Recognizable from what seems like miles away by its iconic clock tower, One Hanson Place was built in 1927 as the Williamsburgh Savings Bank Tower. Converted to 175 residential condominiums in 2006, it has been called “the finest landmarked skyscraper in Brooklyn and one of the best Art Deco towers in New York City.” With its prime Fort Greene location in the BAM cultural district and at a crossroads where several great Brooklyn neighborhoods meet, interiors feature loft-like details, and building amenities include a gym, lots of additional storage and a sky lounge and terraces with even more dizzying city views (just to name a few). The flexibility of condo ownership makes apartments in the building a good investment, too.
This well-configured studio may not be large, but it has the same prewar loft details and modern finishes as any unit in the building; what it also has–something much larger units may not–is soaring city views from the 14th floor of Brooklyn’s tallest landmarked building.
See it all, this way
Carter Uncut brings New York City’s latest development news under the critical eye of resident architecture critic Carter B. Horsley. Here, Carter brings us his fifth installment of “Skyline Wars,” a series that examines the explosive and unprecedented supertall phenomenon that is transforming the city’s silhouette. In this post Carter looks at Brooklyn’s once demure skyline, soon to be Manhattan’s rival.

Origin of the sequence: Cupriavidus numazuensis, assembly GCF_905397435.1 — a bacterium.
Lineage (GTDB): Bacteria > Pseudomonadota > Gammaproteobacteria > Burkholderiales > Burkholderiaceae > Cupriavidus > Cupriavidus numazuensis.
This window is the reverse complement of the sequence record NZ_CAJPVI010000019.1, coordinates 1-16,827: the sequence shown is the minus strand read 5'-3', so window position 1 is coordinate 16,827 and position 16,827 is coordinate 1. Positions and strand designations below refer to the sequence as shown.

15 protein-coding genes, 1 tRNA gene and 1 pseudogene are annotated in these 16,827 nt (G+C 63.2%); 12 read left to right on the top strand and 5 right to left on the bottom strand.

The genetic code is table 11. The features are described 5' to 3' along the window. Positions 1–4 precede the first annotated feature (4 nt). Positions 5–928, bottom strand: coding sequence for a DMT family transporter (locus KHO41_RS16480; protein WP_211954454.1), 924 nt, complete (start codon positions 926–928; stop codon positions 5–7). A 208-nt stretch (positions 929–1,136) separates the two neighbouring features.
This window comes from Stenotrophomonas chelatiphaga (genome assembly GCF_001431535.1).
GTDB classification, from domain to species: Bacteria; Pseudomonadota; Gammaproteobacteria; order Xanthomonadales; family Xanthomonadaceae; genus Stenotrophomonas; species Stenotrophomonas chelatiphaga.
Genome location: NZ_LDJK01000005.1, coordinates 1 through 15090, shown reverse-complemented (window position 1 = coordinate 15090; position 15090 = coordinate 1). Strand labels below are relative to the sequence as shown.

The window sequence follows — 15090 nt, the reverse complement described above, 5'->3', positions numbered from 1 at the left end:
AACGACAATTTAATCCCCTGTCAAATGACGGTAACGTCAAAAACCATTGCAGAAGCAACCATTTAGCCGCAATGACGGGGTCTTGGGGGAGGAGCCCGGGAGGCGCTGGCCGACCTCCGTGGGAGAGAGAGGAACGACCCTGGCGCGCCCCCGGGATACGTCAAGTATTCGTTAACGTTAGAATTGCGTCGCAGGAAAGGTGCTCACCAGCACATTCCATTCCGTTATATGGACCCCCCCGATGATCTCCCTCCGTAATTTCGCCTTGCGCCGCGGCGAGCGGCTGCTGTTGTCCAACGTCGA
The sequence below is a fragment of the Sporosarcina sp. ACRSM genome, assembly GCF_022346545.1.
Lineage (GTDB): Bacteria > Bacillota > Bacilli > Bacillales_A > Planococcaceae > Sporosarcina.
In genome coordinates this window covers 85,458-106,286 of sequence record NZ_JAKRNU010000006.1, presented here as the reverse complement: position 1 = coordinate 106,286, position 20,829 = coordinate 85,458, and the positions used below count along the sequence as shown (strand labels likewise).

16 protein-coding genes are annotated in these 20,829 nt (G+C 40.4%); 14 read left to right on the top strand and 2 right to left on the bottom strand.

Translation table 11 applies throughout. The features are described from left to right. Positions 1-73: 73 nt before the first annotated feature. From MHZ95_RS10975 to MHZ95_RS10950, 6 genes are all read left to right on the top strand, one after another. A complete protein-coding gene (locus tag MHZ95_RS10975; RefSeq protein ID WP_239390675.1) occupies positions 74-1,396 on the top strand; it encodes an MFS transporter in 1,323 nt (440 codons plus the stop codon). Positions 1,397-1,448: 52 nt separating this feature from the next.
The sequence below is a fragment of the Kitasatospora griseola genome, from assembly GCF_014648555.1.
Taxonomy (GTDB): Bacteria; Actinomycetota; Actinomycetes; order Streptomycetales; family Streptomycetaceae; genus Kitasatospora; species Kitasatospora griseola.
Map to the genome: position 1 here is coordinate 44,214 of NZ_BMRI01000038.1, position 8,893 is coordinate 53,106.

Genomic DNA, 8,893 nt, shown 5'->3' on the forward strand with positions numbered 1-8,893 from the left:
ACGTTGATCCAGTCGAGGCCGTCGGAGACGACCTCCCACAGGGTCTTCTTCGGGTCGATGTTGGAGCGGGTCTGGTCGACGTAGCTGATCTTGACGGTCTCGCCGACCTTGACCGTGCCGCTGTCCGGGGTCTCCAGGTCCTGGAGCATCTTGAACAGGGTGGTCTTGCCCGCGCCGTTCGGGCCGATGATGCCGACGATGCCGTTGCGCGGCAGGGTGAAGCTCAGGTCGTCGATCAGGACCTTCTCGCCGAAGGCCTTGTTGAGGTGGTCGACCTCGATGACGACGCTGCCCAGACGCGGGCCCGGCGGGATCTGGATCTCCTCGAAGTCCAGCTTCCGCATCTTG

Downtown Brooklyn has had a modest but pleasant skyline highlighted by the 350-foot-high Court & Remsen Building and the 343-foot-high great ornate terraces of 75 Livingston Street, both erected in 1926, and the 462-foot-high flat top of the 1927 Montague Court Building. The borough’s tallest building, however, was the great 514-foot-high dome of the 1929 Williamsburg Savings Bank Tower, now known as One Hanson Place, a bit removed to the east from Downtown Brooklyn. It remained as the borough’s tallest for a very long time, from 1929 until 2009. A flurry of new towers in recent years has significantly enlarged Brooklyn’s skyline. Since 2008, nine new towers higher than 359 feet have sprouted there, in large part as a result of a rezoning by the city in 2007. A few other towers have also given its riverfront an impressive frontage.
Whereas in the past the vast majority of towers were clustered about Borough Hall downtown, now there are several clusters with some around the Brooklyn Academy of Music and the former Williamsburg Savings Bank Tower and some around the Williamsburg riverfront.
more on Brooklyn’s skyline here